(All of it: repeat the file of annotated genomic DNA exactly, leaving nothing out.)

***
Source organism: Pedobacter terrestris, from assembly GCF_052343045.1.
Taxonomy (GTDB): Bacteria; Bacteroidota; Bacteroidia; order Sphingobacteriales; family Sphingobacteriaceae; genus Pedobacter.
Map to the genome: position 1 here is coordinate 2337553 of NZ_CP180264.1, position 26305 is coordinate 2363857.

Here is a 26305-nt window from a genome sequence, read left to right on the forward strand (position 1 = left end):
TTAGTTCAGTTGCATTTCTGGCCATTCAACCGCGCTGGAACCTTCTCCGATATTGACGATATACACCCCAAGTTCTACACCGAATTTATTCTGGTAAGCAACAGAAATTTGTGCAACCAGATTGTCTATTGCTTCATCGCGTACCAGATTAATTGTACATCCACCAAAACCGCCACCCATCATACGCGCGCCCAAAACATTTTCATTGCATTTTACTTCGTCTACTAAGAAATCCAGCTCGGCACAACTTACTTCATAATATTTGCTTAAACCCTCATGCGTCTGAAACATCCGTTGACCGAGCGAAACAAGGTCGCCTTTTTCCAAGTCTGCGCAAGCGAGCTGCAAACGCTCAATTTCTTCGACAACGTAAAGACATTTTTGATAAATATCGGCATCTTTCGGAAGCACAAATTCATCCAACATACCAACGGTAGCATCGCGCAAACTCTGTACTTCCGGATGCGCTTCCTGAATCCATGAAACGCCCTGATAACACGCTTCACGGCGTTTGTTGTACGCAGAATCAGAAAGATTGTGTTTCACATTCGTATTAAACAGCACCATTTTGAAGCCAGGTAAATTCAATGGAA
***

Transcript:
Source organism: Pedobacter terrestris, from assembly GCF_052343045.1.
Taxonomy (GTDB): Bacteria; Bacteroidota; Bacteroidia; order Sphingobacteriales; family Sphingobacteriaceae; genus Pedobacter.
Map to the genome: position 1 here is coordinate 2337553 of NZ_CP180264.1, position 26305 is coordinate 2363857.

Here is a 26305-nt window from a genome sequence, read left to right on the forward strand (position 1 = left end):
TTAGTTCAGTTGCATTTCTGGCCATTCAACCGCGCTGGAACCTTCTCCGATATTGACGATATACACCCCAAGTTCTACACCGAATTTATTCTGGTAAGCAACAGAAATTTGTGCAACCAGATTGTCTATTGCTTCATCGCGTACCAGATTAATTGTACATCCACCAAAACCGCCACCCATCATACGCGCGCCCAAAACATTTTCATTGCATTTTACTTCGTCTACTAAGAAATCCAGCTCGGCACAACTTACTTCATAATATTTGCTTAAACCCTCATGCGTCTGAAACATCCGTTGACCGAGCGAAACAAGGTCGCCTTTTTCCAAGTCTGCGCAAGCGAGCTGCAAACGCTCAATTTCTTCGACAACGTAAAGACATTTTTGATAAATATCGGCATCTTTCGGAAGCACAAATTCATCCAACATACCAACGGTAGCATCGCGCAAACTCTGTACTTCCGGATGCGCTTCCTGAATCCATGAAACGCCCTGATAACACGCTTCACGGCGTTTGTTGTACGCAGAATCAGAAAGATTGTGTTTCACATTCGTATTAAACAGCACCATTTTGAAGCCAGGTAAATTCAATGGAA